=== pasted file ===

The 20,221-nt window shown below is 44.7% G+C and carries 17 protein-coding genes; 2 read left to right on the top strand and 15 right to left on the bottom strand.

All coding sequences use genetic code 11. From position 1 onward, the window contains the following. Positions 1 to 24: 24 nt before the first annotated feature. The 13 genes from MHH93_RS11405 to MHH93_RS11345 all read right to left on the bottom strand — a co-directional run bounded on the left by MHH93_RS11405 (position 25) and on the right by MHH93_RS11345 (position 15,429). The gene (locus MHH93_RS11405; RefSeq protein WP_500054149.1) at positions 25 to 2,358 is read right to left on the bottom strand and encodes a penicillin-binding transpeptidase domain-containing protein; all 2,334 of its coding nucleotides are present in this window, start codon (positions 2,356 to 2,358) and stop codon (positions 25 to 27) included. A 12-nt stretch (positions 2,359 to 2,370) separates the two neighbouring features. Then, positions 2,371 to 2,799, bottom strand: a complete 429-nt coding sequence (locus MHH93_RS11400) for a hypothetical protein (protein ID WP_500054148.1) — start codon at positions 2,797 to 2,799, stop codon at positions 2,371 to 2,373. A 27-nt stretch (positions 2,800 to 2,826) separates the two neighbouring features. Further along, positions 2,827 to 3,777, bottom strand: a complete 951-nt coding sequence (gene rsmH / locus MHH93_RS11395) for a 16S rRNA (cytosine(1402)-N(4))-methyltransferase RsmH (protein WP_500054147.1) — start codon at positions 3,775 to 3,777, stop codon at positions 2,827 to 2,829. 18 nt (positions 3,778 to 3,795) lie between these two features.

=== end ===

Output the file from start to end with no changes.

The 20,221-nt window shown below is 44.7% G+C and carries 17 protein-coding genes; 2 read left to right on the top strand and 15 right to left on the bottom strand.

All coding sequences use genetic code 11. From position 1 onward, the window contains the following. Positions 1 to 24: 24 nt before the first annotated feature. The 13 genes from MHH93_RS11405 to MHH93_RS11345 all read right to left on the bottom strand — a co-directional run bounded on the left by MHH93_RS11405 (position 25) and on the right by MHH93_RS11345 (position 15,429). The gene (locus MHH93_RS11405; RefSeq protein WP_500054149.1) at positions 25 to 2,358 is read right to left on the bottom strand and encodes a penicillin-binding transpeptidase domain-containing protein; all 2,334 of its coding nucleotides are present in this window, start codon (positions 2,356 to 2,358) and stop codon (positions 25 to 27) included. A 12-nt stretch (positions 2,359 to 2,370) separates the two neighbouring features. Then, positions 2,371 to 2,799, bottom strand: a complete 429-nt coding sequence (locus MHH93_RS11400) for a hypothetical protein (protein ID WP_500054148.1) — start codon at positions 2,797 to 2,799, stop codon at positions 2,371 to 2,373. A 27-nt stretch (positions 2,800 to 2,826) separates the two neighbouring features. Further along, positions 2,827 to 3,777, bottom strand: a complete 951-nt coding sequence (gene rsmH / locus MHH93_RS11395) for a 16S rRNA (cytosine(1402)-N(4))-methyltransferase RsmH (protein WP_500054147.1) — start codon at positions 3,775 to 3,777, stop codon at positions 2,827 to 2,829. 18 nt (positions 3,778 to 3,795) lie between these two features.